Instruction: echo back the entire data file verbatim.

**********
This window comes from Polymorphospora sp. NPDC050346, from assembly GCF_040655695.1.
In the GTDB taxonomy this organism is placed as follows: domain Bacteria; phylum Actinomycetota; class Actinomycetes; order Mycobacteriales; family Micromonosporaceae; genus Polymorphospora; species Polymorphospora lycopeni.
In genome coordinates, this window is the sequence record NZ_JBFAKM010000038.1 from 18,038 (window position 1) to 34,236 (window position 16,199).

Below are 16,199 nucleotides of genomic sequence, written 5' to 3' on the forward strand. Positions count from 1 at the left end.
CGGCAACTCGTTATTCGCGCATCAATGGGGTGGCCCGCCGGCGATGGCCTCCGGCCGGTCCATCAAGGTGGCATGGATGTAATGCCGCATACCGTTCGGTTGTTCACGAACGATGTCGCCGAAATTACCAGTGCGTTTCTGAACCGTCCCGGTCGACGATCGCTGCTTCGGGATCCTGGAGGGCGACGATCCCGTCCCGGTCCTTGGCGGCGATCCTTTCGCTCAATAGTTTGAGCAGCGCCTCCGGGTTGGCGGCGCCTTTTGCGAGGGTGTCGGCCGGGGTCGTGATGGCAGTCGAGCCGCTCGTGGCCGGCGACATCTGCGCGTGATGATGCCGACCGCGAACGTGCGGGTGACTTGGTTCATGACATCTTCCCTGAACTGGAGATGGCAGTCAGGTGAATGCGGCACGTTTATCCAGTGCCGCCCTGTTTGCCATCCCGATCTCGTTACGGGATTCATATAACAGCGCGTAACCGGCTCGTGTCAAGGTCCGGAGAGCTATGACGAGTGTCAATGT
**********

This window comes from Polymorphospora sp. NPDC050346, from assembly GCF_040655695.1.
In the GTDB taxonomy this organism is placed as follows: domain Bacteria; phylum Actinomycetota; class Actinomycetes; order Mycobacteriales; family Micromonosporaceae; genus Polymorphospora; species Polymorphospora lycopeni.
In genome coordinates, this window is the sequence record NZ_JBFAKM010000038.1 from 18,038 (window position 1) to 34,236 (window position 16,199).

Below are 16,199 nucleotides of genomic sequence, written 5' to 3' on the forward strand. Positions count from 1 at the left end.
CGGCAACTCGTTATTCGCGCATCAATGGGGTGGCCCGCCGGCGATGGCCTCCGGCCGGTCCATCAAGGTGGCATGGATGTAATGCCGCATACCGTTCGGTTGTTCACGAACGATGTCGCCGAAATTACCAGTGCGTTTCTGAACCGTCCCGGTCGACGATCGCTGCTTCGGGATCCTGGAGGGCGACGATCCCGTCCCGGTCCTTGGCGGCGATCCTTTCGCTCAATAGTTTGAGCAGCGCCTCCGGGTTGGCGGCGCCTTTTGCGAGGGTGTCGGCCGGGGTCGTGATGGCAGTCGAGCCGCTCGTGGCCGGCGACATCTGCGCGTGATGATGCCGACCGCGAACGTGCGGGTGACTTGGTTCATGACATCTTCCCTGAACTGGAGATGGCAGTCAGGTGAATGCGGCACGTTTATCCAGTGCCGCCCTGTTTGCCATCCCGATCTCGTTACGGGATTCATATAACAGCGCGTAACCGGCTCGTGTCAAGGTCCGGAGAGCTATGACGAGTGTCAATGT